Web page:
There are more than 1.8 million Americans of Korean ancestry living in the United States today, many of whom we represent as constituents.  While we agree that measures must be taken to reduce or end the tensions on the Korean peninsula, we respectfully urge you to reconsider the way you and your Administration are reacting to this situation by avoiding dangerous language that could end up unnecessarily escalating the conflicts even more.

The Republic of Korea is one of the world’s great democracies and a strong economic and military partner for the United States.  It is also one of the most populated regions of the world, with 51 million people living in South Korea and 25 million people living – mostly unwillingly – under authoritarian rule in North Korea.

South Korea’s capital city, Seoul, has a population of 10 million living just 35 miles from the Demilitarized Zone (DMZ).  Among them are nearly 30,000 American military service members and civilians who work closely with the Republic of Korea’s government to protect our mutual interests.  There are also over 130,000 American citizens who live, work or study in Korea today.

On a peninsula this small in geography, it is clear that no military action involving “fire and fury like the world has never seen” can be targeted solely at the North Korean regime.  Any such attack will be absolutely devastating to the entire peninsula and surrounding regions, not to mention the long-term effects of destabilized international relations, destroyed communities, and depressed economies.

Mr. President, this is not a time for any side to escalate the language of warfare and to introduce the threat of nuclear weapons.

As Korean Americans, we have clear and deep memories of the last time military conflict arose on the Korean peninsula.  Over 36,000 Americans gave their lives to fight against communism.  Millions of Korean families live with collective memories of both the American and Korean bloodshed and the unending yearning for those loved ones who were lost or separated during the three year war.

As Asian Americans, we are also painfully aware of the unspeakable tragedy and destruction from weapons of mass destruction deployed in a small region, as we reflect upon the 72nd anniversary of Hiroshima and Nagasaki this week.

If we have learned any lessons from WWII, it is that the cost of maintaining peace may be difficult, but it is always a better deal than paying the ultimate price of war.  And when it comes to atomic or nuclear weapons, we must collectively say, “Never Again.”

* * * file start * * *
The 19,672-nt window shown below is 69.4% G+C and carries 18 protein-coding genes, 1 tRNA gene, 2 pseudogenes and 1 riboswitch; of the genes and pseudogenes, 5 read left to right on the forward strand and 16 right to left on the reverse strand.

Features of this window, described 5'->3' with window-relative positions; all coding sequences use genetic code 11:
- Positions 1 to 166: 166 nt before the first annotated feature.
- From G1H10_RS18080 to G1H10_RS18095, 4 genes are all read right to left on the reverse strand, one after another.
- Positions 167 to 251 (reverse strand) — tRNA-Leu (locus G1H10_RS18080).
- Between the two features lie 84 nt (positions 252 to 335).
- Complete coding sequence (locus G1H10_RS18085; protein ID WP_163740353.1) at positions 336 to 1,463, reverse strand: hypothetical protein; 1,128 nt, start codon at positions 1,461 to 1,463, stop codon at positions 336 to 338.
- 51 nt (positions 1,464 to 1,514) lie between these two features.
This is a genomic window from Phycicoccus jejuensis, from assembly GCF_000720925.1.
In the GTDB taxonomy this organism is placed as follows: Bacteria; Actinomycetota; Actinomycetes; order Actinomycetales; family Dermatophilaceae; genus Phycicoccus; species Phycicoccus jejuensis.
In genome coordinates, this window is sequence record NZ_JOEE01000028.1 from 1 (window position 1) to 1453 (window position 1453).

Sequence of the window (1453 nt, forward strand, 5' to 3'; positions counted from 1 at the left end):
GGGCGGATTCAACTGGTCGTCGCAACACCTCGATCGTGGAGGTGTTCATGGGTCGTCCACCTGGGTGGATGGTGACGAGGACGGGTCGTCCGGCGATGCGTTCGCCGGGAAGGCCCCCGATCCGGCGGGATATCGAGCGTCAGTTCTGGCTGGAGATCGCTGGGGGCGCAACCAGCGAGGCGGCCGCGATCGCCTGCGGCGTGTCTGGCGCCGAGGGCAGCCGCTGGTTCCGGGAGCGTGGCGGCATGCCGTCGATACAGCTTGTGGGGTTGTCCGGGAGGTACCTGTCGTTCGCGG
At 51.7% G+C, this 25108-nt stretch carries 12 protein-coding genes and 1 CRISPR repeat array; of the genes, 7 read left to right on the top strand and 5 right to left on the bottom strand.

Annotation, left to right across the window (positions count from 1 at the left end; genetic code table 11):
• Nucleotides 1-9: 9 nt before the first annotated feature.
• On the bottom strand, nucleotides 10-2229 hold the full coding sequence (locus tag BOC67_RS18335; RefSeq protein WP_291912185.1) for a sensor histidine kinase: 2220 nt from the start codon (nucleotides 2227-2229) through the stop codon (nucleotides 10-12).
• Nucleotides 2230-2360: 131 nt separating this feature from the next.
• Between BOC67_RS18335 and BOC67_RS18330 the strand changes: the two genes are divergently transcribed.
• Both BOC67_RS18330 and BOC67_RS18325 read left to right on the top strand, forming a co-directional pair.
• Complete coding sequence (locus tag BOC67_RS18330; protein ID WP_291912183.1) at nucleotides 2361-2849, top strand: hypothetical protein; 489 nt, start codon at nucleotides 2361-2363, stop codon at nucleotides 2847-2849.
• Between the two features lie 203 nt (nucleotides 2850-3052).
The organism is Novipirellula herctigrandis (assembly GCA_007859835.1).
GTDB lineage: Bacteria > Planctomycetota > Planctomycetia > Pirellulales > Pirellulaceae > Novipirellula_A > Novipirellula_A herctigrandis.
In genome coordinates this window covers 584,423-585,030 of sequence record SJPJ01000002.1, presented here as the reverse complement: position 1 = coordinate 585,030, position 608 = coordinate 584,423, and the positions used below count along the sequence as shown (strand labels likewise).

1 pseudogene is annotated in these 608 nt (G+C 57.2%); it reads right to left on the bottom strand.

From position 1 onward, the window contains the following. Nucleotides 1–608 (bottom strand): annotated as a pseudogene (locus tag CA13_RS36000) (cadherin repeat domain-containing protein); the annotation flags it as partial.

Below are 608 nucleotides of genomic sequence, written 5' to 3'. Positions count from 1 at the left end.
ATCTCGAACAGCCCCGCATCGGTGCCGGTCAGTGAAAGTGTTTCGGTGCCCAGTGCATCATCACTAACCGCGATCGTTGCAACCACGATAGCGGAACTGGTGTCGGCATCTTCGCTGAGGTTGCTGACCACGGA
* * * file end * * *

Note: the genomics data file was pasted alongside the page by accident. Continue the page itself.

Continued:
That is why we ask you to pursue all diplomatic options and strategies and to fully staff your State Department with policy experts who understand the Korean peninsula, so that, working with all stakeholders, we can find a workable and permanent peaceful resolution.


Helen Gym                                             Mark Keam
Councilmember At Large                          Delegate, Dist. 35
Philadelphia, PA                                      Virginia House of Delegates

Susan Shin Angulo, Freeholder, Camden County, NJ
Mark Chang, Delegate, Dist. 32, Maryland House of Delegates
Christopher Chung, Councilmember, Borough of Palisades Park, NJ
Grace Han Cunningham, Councilmember At Large, Herndon, VA
Governor’s Advisory Commission on Asian Pacific American Affairs, Pennsylvania
Patty Kim, Representative, Dist. 103, Pennsylvania House of Representatives
Ron Kim, State Assemblyman, Dist. 40, New York State Assembly
Peter Kwon, Councilmember, SeaTac, WA
Jin Lee, School Board Member, Maine Township D207, IL
Sylvia Chang Luke, State Representative, Dist. 25, HI
David Moon, Delegate, Dist. 20, Maryland House of Delegates
Ilryong Moon, School Board Member At Large, Fairfax County, VA
David E. Ryu, Councilmember, District 4, Los Angeles, CA
Dennis Shim, Councilmember Ridgefield, NJ
Marilyn Strickland, Mayor, Tacoma, WA
Dr. Young Seok Suh, Former Councilmember, Crescenta Valley, CA
Daniel Park, Councilmember, Borough of Tenafly, NJ
Mark Park, Councilmember, Englewood Cliffs, NJ
Sam Park, Representative, Dist. 101, Georgia House of Representatives